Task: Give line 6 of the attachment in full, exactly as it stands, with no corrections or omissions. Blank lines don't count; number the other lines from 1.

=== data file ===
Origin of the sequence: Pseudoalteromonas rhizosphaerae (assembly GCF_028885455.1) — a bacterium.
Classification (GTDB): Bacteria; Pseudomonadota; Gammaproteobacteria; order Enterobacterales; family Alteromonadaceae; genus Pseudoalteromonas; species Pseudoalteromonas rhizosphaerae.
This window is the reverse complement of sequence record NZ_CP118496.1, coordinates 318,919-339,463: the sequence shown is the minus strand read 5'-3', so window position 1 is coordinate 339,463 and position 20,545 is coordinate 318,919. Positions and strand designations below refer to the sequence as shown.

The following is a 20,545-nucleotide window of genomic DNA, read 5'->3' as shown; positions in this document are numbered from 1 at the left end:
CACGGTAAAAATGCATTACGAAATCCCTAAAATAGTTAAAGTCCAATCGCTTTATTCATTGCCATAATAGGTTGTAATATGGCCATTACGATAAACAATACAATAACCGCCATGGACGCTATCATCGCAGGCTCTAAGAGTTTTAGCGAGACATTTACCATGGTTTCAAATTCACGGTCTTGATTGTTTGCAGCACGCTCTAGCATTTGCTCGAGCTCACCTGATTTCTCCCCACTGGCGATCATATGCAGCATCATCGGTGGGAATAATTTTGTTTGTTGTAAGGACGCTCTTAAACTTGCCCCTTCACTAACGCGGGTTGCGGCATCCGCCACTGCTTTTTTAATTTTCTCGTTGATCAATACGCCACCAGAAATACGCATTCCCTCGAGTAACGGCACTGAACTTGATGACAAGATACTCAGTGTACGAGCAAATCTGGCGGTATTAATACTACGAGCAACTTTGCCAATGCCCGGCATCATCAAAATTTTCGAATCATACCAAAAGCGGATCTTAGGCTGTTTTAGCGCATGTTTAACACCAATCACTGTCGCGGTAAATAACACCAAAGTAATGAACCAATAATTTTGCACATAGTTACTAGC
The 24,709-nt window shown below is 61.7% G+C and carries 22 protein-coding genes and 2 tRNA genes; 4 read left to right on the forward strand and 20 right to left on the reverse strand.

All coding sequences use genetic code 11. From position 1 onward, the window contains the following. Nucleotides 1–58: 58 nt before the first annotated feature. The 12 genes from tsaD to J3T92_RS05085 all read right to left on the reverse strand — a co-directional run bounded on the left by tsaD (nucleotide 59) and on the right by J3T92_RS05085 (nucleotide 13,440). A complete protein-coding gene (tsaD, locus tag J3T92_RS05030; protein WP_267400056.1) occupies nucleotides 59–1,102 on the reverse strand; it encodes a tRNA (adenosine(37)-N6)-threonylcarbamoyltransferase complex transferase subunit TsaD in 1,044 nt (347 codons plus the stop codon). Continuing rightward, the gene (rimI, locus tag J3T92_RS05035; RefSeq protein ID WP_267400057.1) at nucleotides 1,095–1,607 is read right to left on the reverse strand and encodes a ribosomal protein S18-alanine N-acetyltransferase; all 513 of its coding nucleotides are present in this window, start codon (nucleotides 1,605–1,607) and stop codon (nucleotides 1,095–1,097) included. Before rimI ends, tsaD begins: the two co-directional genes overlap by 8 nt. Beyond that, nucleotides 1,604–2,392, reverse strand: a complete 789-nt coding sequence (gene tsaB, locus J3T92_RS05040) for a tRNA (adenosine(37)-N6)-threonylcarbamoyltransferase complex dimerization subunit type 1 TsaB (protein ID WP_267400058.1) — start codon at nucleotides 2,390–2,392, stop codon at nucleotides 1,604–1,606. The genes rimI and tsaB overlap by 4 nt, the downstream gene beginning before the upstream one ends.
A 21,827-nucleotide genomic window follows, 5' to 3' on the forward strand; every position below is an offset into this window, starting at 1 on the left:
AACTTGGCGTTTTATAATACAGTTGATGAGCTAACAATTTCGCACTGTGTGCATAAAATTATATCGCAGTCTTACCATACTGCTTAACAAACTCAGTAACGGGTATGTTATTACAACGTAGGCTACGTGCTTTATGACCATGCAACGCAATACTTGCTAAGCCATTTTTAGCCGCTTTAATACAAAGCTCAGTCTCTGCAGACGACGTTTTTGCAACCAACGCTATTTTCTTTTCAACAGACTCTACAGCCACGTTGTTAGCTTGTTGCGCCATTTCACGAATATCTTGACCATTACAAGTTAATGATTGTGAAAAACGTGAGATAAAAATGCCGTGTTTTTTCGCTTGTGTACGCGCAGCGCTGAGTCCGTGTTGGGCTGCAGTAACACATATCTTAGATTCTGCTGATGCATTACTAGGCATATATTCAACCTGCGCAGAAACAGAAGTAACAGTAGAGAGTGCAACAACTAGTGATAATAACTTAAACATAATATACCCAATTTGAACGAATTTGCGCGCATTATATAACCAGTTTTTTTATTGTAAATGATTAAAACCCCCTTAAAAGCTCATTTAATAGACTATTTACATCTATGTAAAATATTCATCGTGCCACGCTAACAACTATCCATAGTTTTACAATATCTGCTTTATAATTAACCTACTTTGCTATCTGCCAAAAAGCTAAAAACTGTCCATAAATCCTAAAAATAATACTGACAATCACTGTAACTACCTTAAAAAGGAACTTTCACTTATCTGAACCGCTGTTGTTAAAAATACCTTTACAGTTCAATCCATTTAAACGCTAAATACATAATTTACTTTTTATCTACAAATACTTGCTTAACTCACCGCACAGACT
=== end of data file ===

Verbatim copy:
The 24,709-nt window shown below is 61.7% G+C and carries 22 protein-coding genes and 2 tRNA genes; 4 read left to right on the forward strand and 20 right to left on the reverse strand.